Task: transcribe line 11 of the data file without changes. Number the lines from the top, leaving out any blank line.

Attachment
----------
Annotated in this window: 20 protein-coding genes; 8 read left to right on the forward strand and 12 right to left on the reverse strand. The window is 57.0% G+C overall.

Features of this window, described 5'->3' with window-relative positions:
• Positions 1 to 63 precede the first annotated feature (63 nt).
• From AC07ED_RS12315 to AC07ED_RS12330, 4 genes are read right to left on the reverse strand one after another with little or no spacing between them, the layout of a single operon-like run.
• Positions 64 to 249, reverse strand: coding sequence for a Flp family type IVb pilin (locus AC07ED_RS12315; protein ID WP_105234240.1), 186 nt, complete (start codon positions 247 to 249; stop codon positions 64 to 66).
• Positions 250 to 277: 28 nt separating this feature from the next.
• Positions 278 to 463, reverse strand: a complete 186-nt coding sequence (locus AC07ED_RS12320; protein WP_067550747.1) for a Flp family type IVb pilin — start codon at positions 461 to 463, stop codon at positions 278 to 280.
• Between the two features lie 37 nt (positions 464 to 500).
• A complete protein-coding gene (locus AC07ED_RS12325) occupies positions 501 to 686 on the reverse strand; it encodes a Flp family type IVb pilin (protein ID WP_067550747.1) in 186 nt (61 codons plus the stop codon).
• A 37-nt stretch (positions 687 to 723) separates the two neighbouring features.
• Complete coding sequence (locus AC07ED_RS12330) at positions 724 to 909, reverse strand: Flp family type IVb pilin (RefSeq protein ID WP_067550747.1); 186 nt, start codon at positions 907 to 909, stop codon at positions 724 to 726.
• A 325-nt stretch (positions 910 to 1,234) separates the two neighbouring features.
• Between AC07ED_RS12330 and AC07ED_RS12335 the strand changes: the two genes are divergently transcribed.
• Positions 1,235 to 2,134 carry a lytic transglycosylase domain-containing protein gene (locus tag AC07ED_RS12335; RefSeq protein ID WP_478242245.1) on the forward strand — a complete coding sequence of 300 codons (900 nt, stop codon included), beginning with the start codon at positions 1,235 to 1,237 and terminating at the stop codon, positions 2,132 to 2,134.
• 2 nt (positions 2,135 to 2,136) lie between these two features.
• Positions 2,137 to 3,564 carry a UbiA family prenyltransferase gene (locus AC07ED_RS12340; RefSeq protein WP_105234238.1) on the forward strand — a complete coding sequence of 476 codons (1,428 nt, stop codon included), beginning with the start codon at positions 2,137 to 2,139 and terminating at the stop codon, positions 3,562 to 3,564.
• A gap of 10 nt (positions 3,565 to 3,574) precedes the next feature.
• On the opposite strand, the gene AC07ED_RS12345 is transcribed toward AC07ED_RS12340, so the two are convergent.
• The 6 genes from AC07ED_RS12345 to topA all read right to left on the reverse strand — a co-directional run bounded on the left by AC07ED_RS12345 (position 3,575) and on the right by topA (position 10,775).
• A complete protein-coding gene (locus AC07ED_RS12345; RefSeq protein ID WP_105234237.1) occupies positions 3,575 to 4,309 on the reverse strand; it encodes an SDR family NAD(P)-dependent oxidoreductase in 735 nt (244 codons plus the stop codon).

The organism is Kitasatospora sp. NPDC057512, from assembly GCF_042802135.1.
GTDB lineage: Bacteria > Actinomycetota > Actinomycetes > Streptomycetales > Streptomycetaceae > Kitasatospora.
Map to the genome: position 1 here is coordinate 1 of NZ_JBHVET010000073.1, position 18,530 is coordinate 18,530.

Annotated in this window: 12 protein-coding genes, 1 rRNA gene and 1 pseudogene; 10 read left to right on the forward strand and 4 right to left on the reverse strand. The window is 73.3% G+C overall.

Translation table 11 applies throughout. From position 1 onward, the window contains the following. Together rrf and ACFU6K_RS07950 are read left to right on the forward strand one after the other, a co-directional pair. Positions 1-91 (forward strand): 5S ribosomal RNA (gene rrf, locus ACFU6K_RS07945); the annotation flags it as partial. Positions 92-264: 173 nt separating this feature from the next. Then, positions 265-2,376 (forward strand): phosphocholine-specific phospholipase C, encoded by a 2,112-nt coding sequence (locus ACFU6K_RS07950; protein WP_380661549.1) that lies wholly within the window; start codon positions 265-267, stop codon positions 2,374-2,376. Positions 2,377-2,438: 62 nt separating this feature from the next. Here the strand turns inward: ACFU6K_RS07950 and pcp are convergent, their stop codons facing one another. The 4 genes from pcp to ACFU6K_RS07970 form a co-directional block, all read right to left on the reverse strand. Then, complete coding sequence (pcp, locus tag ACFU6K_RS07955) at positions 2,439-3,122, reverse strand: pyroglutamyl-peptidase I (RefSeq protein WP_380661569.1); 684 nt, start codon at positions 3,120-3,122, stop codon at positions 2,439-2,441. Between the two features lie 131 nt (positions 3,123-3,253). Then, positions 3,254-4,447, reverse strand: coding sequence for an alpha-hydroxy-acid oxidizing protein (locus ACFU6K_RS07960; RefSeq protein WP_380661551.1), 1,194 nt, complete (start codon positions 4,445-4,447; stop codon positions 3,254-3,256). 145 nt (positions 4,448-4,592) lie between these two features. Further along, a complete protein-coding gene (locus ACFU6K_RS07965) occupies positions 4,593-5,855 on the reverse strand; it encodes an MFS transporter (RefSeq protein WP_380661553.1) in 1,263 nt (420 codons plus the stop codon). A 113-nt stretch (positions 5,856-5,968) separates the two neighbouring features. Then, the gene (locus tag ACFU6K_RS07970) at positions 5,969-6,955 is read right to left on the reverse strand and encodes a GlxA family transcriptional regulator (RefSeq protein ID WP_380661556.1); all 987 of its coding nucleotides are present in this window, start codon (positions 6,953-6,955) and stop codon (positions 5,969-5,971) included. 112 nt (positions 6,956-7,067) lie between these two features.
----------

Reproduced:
• Complete coding sequence (locus AC07ED_RS12330) at positions 724 to 909, reverse strand: Flp family type IVb pilin (RefSeq protein ID WP_067550747.1); 186 nt, start codon at positions 907 to 909, stop codon at positions 724 to 726.